Information is costly to manipulate and retrieve. By finding the pattern, the logic of the series, you no longer need to memorize it all. You just store the pattern. And, as we can see here, a pattern is obviously more compact than raw information. We have a hunger for rules because we need to reduce the dimension of matters so they can get into our heads. A novel, a story, a myth, or a tale, all have the same function: they spare us from the complexity of the world. They help build in our mind an idea. And that’s what true narratives do. They don’t just paint pictures they build structures in our mind upon which logic is built.
Data is just bytes of information that can be used to form a novel, a story, a myth or a tale. Data is raw, it is complex. Our minds store the structure the narrative has built because we find it so costly to store and retrieve data. Machines, however, find the ideation part costly. But they find it easier to store and retrieve data. It’s what they were built to do.
To make this point even clearer, look at the following two sentences: “The king died and the queen died” versus “The king died and then the queen died of grief”. A computer finds the first one less costly to store as it contains the least number of characters. We find the last one easiest as the linear nature of causality builds a narrative from time. The ‘then’ provides consequence and the ‘grief’ reason, thus forming a more solid narrative.
Data and The Problem of Narrativity
Here is a very poor visualisation of Formula 1 deaths over time made from data on Wikipedia:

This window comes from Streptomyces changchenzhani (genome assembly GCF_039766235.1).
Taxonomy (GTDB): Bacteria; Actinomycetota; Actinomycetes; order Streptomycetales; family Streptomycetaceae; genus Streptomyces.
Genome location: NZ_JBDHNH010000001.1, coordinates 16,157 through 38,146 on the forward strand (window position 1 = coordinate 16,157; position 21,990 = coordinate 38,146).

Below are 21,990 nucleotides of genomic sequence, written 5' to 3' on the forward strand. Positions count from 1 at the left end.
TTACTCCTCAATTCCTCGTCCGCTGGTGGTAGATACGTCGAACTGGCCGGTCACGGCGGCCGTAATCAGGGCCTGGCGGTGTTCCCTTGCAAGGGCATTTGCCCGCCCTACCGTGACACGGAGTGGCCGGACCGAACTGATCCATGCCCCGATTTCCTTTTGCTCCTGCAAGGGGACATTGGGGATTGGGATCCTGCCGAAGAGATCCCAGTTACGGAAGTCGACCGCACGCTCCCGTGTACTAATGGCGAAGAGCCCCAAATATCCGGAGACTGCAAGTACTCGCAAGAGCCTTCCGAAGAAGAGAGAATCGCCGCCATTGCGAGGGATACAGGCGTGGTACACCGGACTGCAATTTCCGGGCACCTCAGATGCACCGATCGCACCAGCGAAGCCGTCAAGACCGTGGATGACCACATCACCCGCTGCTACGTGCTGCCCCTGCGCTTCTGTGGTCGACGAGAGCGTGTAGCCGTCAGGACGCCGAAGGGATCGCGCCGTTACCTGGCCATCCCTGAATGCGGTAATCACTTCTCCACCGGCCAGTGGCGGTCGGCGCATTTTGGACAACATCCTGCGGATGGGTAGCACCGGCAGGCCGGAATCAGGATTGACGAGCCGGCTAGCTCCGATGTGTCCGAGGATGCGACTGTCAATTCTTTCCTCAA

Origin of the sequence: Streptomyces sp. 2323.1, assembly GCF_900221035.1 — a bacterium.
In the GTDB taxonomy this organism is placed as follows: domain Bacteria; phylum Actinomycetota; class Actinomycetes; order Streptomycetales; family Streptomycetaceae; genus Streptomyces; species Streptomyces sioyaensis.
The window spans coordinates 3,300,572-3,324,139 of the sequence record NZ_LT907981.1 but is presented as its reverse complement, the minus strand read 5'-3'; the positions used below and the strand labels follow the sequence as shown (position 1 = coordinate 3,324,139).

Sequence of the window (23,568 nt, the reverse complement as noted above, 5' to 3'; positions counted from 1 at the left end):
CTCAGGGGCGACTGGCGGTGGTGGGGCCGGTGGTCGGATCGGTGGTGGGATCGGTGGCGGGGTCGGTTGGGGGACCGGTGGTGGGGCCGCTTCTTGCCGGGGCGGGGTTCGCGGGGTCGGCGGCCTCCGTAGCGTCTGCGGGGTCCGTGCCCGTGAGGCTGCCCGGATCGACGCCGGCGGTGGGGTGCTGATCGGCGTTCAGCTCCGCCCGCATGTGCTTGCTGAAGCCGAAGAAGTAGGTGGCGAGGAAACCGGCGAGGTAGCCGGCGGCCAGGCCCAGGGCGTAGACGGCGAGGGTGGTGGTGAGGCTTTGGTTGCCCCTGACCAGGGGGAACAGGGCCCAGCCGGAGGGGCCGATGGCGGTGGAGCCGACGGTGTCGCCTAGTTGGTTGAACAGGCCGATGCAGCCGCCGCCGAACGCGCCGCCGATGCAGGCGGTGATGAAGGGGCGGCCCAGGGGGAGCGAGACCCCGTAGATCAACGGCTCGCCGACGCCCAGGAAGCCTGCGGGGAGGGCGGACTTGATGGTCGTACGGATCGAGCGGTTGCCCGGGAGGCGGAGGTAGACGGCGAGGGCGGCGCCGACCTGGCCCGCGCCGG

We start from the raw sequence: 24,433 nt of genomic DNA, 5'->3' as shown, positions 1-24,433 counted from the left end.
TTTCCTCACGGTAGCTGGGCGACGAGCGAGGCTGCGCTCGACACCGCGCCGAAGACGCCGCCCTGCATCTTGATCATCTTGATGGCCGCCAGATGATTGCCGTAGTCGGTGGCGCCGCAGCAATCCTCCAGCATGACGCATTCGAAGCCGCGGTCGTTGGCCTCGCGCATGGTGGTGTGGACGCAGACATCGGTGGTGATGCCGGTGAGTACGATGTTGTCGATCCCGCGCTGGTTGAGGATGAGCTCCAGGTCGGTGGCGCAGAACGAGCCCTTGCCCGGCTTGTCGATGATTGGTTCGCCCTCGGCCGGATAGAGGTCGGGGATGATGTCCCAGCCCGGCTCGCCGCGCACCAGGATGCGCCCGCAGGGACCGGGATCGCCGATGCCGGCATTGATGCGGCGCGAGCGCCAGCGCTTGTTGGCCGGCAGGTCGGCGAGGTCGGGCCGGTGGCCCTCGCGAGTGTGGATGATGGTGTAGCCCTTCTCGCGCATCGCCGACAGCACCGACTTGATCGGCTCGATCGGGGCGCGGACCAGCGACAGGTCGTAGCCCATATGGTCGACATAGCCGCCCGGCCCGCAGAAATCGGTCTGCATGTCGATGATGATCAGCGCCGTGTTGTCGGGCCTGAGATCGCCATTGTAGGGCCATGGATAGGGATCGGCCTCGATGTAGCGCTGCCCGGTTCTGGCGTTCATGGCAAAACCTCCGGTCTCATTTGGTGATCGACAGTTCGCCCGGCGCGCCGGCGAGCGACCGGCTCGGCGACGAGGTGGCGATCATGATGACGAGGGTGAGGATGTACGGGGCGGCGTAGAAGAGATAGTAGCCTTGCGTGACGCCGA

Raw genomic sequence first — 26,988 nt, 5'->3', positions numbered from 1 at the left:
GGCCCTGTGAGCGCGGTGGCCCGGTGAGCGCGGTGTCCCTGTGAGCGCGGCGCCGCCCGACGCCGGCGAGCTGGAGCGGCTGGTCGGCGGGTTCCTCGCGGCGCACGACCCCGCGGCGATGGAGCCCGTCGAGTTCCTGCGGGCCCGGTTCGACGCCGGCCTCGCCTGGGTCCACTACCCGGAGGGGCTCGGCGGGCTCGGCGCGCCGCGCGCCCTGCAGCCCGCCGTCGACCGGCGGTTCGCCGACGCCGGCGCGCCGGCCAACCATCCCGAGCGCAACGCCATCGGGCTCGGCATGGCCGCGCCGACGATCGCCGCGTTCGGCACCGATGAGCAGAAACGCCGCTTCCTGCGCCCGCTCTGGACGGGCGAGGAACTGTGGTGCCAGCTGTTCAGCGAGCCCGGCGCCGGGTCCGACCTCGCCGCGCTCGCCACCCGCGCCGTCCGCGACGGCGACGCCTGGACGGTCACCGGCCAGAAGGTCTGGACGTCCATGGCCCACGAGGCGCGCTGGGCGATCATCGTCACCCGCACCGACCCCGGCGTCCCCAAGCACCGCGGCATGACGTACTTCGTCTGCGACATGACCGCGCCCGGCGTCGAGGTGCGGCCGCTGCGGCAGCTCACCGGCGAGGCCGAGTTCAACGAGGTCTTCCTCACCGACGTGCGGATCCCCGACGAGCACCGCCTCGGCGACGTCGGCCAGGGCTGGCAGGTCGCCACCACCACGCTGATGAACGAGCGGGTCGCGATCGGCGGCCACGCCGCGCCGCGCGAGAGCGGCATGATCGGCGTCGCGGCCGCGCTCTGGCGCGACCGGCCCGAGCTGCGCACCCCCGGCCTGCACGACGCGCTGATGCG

It’s a timeline but it tells you very little. It visualises the data but does not encapsulate the sport. It tells you nothing of the spills and thrills. Of the changing rules and regulations. Of the evolution of mechanics. Clearly it doesn’t tell a story. What do you store in your mind when you look at it? It’s like the computer generated paragraph. For anyone who wants to see the narrative just watch Senna. In fact, Ayrton Senna is the last casualty on the chart. The second last is Roland Ratzenberger. He died the day before. There is no documentary on his life. In fact, very few people have even heard of him.
And just as Farrah Fawcett was to Michael Jackson, Mother Teresa to Princess Diana, so narrativity is fixed in time and place. People believe data is more objective than narrative. In the visual, every casualty is equal to the next. They all have the same space. But still, no one will remember Roland Ratzenberger from this. The problem lies not in the nature of events, but in the way we perceive them. Especially their importance and the space they occupy in the social psyche. So when working with data, as a journalist, your choice is the narrative as the victim or the data as the victim. One contends with the other and finding the right equilibrium is what separates the good datajournalism from the bad.
Big Data and The Problem of Narrativity
Watch this Guardian Interactive of Rupert Murdoch: How Twitter tracked the MPs’ questions – and the pie.
This used Big Data in the form of tweets. The problem with Big Data and narrativity is that every observation is not treated equally. Now that measurement is in some ways visible during observation, this observation has an effect. Social data allows us to crowd source sense-making and narratives from digital input within a very short period of time. Much shorter than we have ever been used to. In other words, one single observation can disproportionately impact the aggregate, or the total. In this interactive we can see how one event, because of its unique and unexpected nature, causes a narrative shift. The story immediately goes from tragedy to comedy. Murdoch goes from villain to victim. We can see to what extent the volume of tweets referred to the pie incident whereas if a journalist covered the story she would not have dedicated an equal portion of word count to such an event.